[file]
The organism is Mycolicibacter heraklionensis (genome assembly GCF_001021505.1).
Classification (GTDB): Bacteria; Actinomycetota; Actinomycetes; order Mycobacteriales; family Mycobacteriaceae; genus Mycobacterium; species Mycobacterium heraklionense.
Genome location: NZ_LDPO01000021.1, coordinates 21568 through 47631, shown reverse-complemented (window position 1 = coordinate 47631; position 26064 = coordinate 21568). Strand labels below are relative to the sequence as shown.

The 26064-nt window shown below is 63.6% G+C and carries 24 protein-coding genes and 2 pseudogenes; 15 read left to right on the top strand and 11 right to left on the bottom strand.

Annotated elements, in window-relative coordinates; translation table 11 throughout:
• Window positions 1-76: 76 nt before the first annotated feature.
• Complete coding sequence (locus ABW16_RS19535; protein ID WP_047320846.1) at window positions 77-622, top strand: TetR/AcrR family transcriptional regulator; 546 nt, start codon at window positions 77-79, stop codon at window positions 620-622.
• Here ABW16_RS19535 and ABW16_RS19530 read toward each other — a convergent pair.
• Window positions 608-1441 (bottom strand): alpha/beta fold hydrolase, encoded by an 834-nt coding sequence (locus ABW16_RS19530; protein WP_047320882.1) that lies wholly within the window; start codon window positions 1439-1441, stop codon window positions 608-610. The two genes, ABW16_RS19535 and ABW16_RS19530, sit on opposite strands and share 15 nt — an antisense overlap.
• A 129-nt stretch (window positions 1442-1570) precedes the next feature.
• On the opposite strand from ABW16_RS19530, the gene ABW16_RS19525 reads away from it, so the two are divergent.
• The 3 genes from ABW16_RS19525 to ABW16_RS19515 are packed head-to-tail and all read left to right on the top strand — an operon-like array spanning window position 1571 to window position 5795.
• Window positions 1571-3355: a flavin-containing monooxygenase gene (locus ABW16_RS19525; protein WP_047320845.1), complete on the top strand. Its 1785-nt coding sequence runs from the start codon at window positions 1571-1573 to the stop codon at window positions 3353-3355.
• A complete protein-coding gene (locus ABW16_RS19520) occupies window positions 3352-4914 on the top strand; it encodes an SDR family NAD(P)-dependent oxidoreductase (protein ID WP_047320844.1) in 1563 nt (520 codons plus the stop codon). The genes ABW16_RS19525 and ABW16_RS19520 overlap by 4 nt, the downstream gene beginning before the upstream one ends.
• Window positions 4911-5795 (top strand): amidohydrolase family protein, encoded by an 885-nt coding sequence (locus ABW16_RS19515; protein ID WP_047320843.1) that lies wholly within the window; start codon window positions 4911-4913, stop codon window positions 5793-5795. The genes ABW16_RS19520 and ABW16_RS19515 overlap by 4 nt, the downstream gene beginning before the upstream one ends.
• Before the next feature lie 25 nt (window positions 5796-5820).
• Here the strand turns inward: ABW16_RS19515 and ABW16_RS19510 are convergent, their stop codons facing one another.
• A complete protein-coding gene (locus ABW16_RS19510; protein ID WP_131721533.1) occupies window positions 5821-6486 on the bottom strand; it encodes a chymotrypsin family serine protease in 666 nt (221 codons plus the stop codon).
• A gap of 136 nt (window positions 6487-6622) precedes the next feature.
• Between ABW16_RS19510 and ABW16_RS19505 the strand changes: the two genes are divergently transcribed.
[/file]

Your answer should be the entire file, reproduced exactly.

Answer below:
The organism is Mycolicibacter heraklionensis (genome assembly GCF_001021505.1).
Classification (GTDB): Bacteria; Actinomycetota; Actinomycetes; order Mycobacteriales; family Mycobacteriaceae; genus Mycobacterium; species Mycobacterium heraklionense.
Genome location: NZ_LDPO01000021.1, coordinates 21568 through 47631, shown reverse-complemented (window position 1 = coordinate 47631; position 26064 = coordinate 21568). Strand labels below are relative to the sequence as shown.

The 26064-nt window shown below is 63.6% G+C and carries 24 protein-coding genes and 2 pseudogenes; 15 read left to right on the top strand and 11 right to left on the bottom strand.

Annotated elements, in window-relative coordinates; translation table 11 throughout:
• Window positions 1-76: 76 nt before the first annotated feature.
• Complete coding sequence (locus ABW16_RS19535; protein ID WP_047320846.1) at window positions 77-622, top strand: TetR/AcrR family transcriptional regulator; 546 nt, start codon at window positions 77-79, stop codon at window positions 620-622.
• Here ABW16_RS19535 and ABW16_RS19530 read toward each other — a convergent pair.
• Window positions 608-1441 (bottom strand): alpha/beta fold hydrolase, encoded by an 834-nt coding sequence (locus ABW16_RS19530; protein WP_047320882.1) that lies wholly within the window; start codon window positions 1439-1441, stop codon window positions 608-610. The two genes, ABW16_RS19535 and ABW16_RS19530, sit on opposite strands and share 15 nt — an antisense overlap.
• A 129-nt stretch (window positions 1442-1570) precedes the next feature.
• On the opposite strand from ABW16_RS19530, the gene ABW16_RS19525 reads away from it, so the two are divergent.
• The 3 genes from ABW16_RS19525 to ABW16_RS19515 are packed head-to-tail and all read left to right on the top strand — an operon-like array spanning window position 1571 to window position 5795.
• Window positions 1571-3355: a flavin-containing monooxygenase gene (locus ABW16_RS19525; protein WP_047320845.1), complete on the top strand. Its 1785-nt coding sequence runs from the start codon at window positions 1571-1573 to the stop codon at window positions 3353-3355.
• A complete protein-coding gene (locus ABW16_RS19520) occupies window positions 3352-4914 on the top strand; it encodes an SDR family NAD(P)-dependent oxidoreductase (protein ID WP_047320844.1) in 1563 nt (520 codons plus the stop codon). The genes ABW16_RS19525 and ABW16_RS19520 overlap by 4 nt, the downstream gene beginning before the upstream one ends.
• Window positions 4911-5795 (top strand): amidohydrolase family protein, encoded by an 885-nt coding sequence (locus ABW16_RS19515; protein ID WP_047320843.1) that lies wholly within the window; start codon window positions 4911-4913, stop codon window positions 5793-5795. The genes ABW16_RS19520 and ABW16_RS19515 overlap by 4 nt, the downstream gene beginning before the upstream one ends.
• Before the next feature lie 25 nt (window positions 5796-5820).
• Here the strand turns inward: ABW16_RS19515 and ABW16_RS19510 are convergent, their stop codons facing one another.
• A complete protein-coding gene (locus ABW16_RS19510; protein ID WP_131721533.1) occupies window positions 5821-6486 on the bottom strand; it encodes a chymotrypsin family serine protease in 666 nt (221 codons plus the stop codon).
• A gap of 136 nt (window positions 6487-6622) precedes the next feature.
• Between ABW16_RS19510 and ABW16_RS19505 the strand changes: the two genes are divergently transcribed.